Academic journal article Agricultural and Resource Economics Review

Performance Results and Characteristics of Adopters of Genetically Engineered Soybeans in Delaware

Academic journal article Agricultural and Resource Economics Review

Performance Results and Characteristics of Adopters of Genetically Engineered Soybeans in Delaware

Article excerpt

Genetically engineered (GE) soybeans first became available to farmers in 1996. Despite the common questions regarding any new crop technology, the new seeds were rapidly adopted. This study examines the characteristics of adopters, as well as yield and weed control cost changes, using survey results from Delaware farmers at the start of the 2000 season. Duration analysis reveals that earlieradopting farmers had larger farms and tended to use computers for financial management, while regression analysis shows significantly lower weed control costs and, to a lesser extent, higher yields for GE soybeans.

Key Words: GE soybeans, technology adoption

The first-generation crops created through genetic engineering were designed to incorporate traits beneficial to farmers. The two major lines of these crops featured either insect resistance or herbicide tolerance. Among the most successful was a soybean genetically engineered (GE) by the Monsanto Corporation to be resistant to the herbicide glyphosate. Sold under the brand name Roundup Ready, they became available in 1996, and were rapidly adopted. According to USDA figures, within four years, these GE soybeans accounted for over 50% of U.S. soybean acreage [U.S. Department of Agriculture/National Agricultural Statistics Service (USDA/NASS), 2000a].

Given this situation, the primary objective of this research was to determine what factors or characteristics have led farmers to adopt GE soybeans at different times. This was accomplished through the use of duration analysis. The secondary goal was to analyze the performance of GE soybeans in the field. Performance was judged in terms of two criteria: yield and weed control costs per acre. While the quick adoption alone would strongly suggest farmers approved of the GE soybeans, actual yield and cost changes could be difficult for individual farmers to judge due to differing conditions each season. These aspects were examined using regression analysis.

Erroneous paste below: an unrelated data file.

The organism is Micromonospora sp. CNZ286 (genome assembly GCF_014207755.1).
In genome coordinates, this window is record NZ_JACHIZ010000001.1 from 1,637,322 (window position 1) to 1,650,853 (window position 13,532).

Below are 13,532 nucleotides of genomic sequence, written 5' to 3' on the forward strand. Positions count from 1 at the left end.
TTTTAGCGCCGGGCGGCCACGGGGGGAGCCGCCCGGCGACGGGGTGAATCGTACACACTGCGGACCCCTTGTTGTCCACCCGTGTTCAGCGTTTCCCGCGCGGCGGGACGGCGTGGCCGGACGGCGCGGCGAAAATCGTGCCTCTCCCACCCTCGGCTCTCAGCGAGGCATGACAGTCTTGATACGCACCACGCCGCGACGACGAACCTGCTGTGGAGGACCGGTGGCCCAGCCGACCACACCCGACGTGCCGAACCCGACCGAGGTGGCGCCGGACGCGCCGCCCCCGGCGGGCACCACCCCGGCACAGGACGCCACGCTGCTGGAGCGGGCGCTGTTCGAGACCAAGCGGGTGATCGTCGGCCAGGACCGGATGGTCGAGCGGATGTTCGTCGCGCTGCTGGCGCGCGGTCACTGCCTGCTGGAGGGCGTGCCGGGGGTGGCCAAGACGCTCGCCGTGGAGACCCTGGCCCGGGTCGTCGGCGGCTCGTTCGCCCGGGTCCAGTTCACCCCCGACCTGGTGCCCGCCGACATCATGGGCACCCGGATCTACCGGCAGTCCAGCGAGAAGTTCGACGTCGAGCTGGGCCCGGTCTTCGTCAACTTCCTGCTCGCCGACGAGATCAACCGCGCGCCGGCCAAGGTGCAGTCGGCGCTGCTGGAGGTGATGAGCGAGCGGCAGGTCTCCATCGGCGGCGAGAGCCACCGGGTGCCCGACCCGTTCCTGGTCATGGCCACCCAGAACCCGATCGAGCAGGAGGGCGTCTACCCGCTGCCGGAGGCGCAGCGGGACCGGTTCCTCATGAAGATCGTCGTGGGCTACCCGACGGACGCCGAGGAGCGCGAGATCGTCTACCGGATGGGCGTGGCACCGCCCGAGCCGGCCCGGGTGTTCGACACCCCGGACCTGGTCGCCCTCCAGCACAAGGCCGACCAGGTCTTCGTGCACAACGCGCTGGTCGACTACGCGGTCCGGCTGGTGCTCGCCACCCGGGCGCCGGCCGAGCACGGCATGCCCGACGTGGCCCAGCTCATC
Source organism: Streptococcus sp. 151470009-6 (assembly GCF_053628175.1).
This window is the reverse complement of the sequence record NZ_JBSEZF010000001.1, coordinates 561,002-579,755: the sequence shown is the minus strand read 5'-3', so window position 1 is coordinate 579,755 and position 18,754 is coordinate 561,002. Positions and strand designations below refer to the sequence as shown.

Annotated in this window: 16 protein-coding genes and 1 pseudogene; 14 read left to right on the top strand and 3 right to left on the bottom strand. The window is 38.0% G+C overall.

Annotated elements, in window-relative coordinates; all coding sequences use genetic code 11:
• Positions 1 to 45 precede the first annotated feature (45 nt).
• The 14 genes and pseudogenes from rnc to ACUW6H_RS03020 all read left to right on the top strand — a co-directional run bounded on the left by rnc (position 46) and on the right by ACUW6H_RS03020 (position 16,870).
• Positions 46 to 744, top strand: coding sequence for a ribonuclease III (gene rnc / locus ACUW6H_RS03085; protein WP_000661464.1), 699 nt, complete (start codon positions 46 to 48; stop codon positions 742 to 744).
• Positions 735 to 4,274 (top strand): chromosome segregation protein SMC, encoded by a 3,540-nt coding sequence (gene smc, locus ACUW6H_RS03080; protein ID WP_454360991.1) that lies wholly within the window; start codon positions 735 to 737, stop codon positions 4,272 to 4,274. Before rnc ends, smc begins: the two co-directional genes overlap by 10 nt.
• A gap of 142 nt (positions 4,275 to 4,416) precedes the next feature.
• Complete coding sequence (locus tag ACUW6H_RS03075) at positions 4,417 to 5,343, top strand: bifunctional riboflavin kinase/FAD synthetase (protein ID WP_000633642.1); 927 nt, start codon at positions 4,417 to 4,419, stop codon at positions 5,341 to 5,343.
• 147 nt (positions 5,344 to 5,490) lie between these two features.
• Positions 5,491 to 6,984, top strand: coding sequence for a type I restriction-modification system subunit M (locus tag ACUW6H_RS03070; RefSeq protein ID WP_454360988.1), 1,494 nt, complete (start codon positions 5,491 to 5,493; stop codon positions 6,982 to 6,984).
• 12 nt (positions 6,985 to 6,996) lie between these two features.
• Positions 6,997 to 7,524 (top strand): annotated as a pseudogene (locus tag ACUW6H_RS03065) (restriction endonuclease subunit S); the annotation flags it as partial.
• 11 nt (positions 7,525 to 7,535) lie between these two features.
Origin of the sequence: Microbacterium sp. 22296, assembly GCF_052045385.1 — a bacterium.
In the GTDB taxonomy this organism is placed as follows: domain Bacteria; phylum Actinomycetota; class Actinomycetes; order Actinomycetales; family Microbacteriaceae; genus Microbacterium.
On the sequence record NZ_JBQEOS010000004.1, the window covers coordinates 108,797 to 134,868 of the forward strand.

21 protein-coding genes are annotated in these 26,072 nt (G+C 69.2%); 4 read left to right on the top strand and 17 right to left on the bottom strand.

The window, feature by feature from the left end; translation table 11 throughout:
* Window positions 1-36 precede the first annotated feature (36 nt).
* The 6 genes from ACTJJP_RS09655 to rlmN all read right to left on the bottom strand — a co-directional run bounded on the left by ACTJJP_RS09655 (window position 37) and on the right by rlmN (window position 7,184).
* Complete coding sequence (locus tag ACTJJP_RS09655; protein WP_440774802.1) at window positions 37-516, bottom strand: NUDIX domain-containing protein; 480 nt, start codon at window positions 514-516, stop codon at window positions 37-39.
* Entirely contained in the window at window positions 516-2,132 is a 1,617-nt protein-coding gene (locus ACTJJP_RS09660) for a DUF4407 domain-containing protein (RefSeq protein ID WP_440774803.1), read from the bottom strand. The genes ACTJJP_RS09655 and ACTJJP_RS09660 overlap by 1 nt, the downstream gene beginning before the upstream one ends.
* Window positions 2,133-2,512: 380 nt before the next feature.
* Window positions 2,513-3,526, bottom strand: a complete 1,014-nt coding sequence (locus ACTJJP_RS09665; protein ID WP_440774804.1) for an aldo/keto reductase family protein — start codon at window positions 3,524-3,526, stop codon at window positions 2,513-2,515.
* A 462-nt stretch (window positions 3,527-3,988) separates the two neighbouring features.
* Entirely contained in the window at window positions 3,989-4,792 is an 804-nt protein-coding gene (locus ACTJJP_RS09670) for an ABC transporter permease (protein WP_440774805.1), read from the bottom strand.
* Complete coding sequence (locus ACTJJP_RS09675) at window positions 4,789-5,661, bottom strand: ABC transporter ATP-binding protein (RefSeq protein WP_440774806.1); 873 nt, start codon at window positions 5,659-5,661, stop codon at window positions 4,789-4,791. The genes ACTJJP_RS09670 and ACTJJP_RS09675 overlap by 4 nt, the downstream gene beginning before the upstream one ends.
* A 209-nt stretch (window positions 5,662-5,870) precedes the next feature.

Data

A mail survey of soybean farmers in Delaware was conducted to obtain the data for this study. The mailing list was compiled in three segments, one for each county in the state, provided by the respective offices of the University of Delaware's Cooperative Extension. Each list varied in the breadth of its audience, with the lists for New Castle, Kent, and Sussex counties providing addresses for soybean farmers, grain farmers, and all farmers. Extraneous entries were culled, leaving a final mailing list of 787 fanners.

The survey, cover letter, and a postage-paid return envelope were mailed at the end of March 2000. Timing was selected to reach farmers prior to the start of their busy spring planting season, but after they had made final decisions on their plantings for the year. This mailing was followed two weeks later by a postcard designed to be a reminder to nonrespondents or a thank-you for those who had responded. The survey yielded a 22.24% response rate, or 175 surveys. After removing 46 respondents who indicated they were not soybean fanners and 13 whose surveys were too incomplete for any analysis, 116 usable responses remained for analysis. While these remaining surveys still were not all fully complete, every available complete response was used for each model.

Table 1 contains a summary of the variables of interest, including the characteristics of respondents, and their means and standard deviations. An examination of the summary statistics shows the fewest respondents were young farmers under age 40 and those with graduate degrees, with most respondents being between 40 and 55 and possessing only a high school degree. The majority sold soybeans under contract, and the vast majority had adopted narrow row spacing. There was also great homogeneity in both sources and ranking of importance of sources of information regarding GE soybeans. Almost all farmers based their adoption decisions on information obtained from seed companies and cooperative extension offices, and far fewer on arguably more negative media sources. …

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